One thousand years in the future, humans no longer rule....
In the early 21st century, humanity marveled at its greatest creation: artificial intelligence. They couldn't foresee the consequences of such a creation.
Now, in a world where humans must meet specifications to continue living, a man named Caesar emerges. Not meeting specifications - indeed, thinking things no human should - eyes fall on Caesar, eyes that could kill him or lift him up, lead him to tragedy or revolution.
Can one man stand against humanity's greatest creation?
A don't-miss epic science fiction novel that pits one man fighting for the future of all people!
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Good performance, less convincing world-building
...I'm on the fence with this one. I wasn't motivated enough to finish listening to the whole book, but I did enjoy as far as I got. The narration makes it a pleasant, easy listen, and Mr Hopkins does a good job of giving characters distinct voices and characteristics. The relationship between Caesar and Grace particularly benefits from this!
Unfortunately, while I enjoyed the performance, I've struggled to get past the world-building. I personally like to think that if an immensely powerful AI takes over the planet, and decides to run it for humanity's benefit using statistics to justify/inform its horrific decisions, that it probably wouldn't make decisions using completely wrong statistics: "Children will develop best if they have two married parents. Single parents - even if they were originally married and one partner tragically dies of accidental causes - are wrong and evil and will not be allowed children." I'm paraphrasing, of course.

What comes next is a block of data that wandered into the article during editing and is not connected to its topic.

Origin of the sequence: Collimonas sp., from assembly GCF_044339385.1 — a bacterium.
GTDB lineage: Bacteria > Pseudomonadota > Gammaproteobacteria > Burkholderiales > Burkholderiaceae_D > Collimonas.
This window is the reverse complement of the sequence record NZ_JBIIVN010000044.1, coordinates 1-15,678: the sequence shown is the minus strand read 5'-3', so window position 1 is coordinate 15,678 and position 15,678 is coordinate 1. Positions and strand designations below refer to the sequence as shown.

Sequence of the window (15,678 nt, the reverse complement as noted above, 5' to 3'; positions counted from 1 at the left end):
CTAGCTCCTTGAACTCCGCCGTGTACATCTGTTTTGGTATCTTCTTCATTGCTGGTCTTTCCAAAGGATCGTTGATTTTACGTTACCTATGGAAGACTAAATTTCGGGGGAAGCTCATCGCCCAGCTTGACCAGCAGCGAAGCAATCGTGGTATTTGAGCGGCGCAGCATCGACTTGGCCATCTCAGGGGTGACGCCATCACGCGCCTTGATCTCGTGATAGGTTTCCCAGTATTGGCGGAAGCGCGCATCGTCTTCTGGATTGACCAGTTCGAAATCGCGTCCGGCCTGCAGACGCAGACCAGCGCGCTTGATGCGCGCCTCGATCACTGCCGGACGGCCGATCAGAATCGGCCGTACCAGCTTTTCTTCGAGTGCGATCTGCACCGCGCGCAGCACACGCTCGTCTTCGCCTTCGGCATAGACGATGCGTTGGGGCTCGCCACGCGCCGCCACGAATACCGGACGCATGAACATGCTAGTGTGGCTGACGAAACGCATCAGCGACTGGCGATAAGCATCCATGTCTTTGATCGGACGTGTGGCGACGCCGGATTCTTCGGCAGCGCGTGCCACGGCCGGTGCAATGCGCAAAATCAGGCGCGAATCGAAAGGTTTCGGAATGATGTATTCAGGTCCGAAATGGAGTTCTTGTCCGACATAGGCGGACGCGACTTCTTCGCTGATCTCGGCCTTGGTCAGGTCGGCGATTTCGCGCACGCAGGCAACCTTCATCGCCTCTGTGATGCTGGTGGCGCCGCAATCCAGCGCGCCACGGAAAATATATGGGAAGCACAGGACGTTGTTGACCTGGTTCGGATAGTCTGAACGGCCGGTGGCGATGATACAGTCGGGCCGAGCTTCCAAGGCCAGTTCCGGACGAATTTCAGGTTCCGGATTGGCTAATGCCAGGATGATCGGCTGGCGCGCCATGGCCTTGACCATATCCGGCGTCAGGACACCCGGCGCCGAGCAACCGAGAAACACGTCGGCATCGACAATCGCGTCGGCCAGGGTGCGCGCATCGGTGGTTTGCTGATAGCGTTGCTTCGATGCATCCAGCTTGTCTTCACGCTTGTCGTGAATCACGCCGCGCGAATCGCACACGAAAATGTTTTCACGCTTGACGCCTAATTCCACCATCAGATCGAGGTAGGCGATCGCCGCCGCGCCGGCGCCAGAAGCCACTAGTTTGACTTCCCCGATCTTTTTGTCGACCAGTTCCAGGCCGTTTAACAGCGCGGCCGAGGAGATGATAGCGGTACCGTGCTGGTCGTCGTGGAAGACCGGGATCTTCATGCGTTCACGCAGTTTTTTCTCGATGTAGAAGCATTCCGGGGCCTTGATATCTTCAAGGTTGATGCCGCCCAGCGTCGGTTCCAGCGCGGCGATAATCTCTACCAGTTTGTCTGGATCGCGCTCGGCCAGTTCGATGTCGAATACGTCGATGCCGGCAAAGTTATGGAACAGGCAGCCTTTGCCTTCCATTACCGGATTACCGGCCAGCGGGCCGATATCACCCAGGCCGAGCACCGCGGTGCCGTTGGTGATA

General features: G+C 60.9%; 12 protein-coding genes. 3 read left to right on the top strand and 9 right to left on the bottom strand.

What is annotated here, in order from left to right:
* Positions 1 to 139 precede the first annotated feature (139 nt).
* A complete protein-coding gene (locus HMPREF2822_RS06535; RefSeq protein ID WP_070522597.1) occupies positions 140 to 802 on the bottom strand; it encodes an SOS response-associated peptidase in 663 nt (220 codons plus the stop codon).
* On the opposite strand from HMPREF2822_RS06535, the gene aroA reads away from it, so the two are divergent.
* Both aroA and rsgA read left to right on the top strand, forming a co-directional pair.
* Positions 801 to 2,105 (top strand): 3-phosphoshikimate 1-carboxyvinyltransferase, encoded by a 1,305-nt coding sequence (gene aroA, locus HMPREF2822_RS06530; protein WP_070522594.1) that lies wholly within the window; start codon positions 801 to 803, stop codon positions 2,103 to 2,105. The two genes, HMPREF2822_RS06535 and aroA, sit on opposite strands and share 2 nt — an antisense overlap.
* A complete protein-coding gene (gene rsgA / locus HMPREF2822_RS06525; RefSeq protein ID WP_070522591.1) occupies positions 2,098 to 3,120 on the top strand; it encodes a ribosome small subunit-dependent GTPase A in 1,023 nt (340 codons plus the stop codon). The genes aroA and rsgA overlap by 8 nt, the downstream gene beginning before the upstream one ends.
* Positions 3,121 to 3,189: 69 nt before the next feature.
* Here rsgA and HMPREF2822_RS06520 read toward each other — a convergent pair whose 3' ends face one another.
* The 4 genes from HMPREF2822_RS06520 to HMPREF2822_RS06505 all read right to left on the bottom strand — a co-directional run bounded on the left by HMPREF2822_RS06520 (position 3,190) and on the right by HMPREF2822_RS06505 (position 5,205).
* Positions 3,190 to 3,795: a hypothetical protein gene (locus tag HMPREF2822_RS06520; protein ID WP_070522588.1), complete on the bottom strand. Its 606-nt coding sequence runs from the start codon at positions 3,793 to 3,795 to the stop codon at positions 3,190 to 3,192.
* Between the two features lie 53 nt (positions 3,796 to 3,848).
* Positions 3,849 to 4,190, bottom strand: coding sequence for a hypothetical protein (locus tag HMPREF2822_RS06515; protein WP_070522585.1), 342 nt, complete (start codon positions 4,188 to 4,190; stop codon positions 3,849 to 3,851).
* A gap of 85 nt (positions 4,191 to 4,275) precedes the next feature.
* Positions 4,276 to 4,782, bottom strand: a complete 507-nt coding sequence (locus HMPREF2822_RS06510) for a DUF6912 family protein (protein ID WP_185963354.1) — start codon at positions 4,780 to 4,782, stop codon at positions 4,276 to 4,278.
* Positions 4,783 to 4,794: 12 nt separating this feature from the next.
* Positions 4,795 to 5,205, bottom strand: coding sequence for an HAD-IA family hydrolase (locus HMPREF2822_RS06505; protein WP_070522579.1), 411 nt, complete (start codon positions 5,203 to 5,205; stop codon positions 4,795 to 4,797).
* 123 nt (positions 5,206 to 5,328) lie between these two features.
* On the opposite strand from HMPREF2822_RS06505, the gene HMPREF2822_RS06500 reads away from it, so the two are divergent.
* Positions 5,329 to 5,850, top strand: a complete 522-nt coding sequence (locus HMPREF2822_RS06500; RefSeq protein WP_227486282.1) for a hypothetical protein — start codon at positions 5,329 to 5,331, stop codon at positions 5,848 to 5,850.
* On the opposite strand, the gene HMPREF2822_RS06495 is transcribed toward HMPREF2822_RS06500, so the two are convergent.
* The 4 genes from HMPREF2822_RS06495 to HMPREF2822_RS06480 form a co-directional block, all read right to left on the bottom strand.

Also, I'm fairly sure that it's really difficult to absorb (and pass on to your offspring) other people's DNA by drinking a soup made out of their liquified bodies, a la soylent green. (...again, I may have garbled the explanation somewhat, but I think that was the idea.)
This sort of thing may not bother you much - in which case, you'll probably enjoy the book more than I did - but I really enjoy the science part of sci fi, and love seeing how the invented tech informs the creation of a believable universe. Dan Simmons' Hyperion, Ann Leckie's Ancillary Justice are two recent listens that drew me in; whereas David Beers' Heretic didn't.
This book was given to me for free at my request and I provided this voluntary review.
- Matt G
"It's not going to end well, for anyone."
From the very beginning, the reader is sucked into this imaginative story with Caesar's recollection of seeing his "first liquidation" as a child, the description hinting at the scenes.more likely to be found in accounts of public hangings in the past than the expected sterile executions of the future. The supposedly almost perfect future, controlled by an A.I. for the benefit of human kind, free from war, hunger, loneliness, most disease and where everyone has a job most perfectly suited to their talents and dispositions. But there is a price to pay. It is one Caesar cannot face any longer.
I must confess here that I read David Beer's marvellous book ( and the rest of the following Singularity series) some time ago and when I saw that it was out on audio, I didn't hesitate. A chance to reconnect with the story, to hear it again from the beginning through a different medium. There were concerns: a narrator can enhance a story, or destroy it. Glad to say, Mr. Hopkins certainly comes into the former catagory. His well modulated reading was clear and evenly paced, and perfectly complimented the written text. His execution of the various character's voices was distinct. But above all, he became the unhappy Caesar.
The Heritic is action packed without being a mad dash from one incident to another.. Instead, it takes time to build ideas and tension. And it makes the reader think. A well written, inventive and exciting story with great characters and an excellent narrator - the perfect combination.
- Norma Miles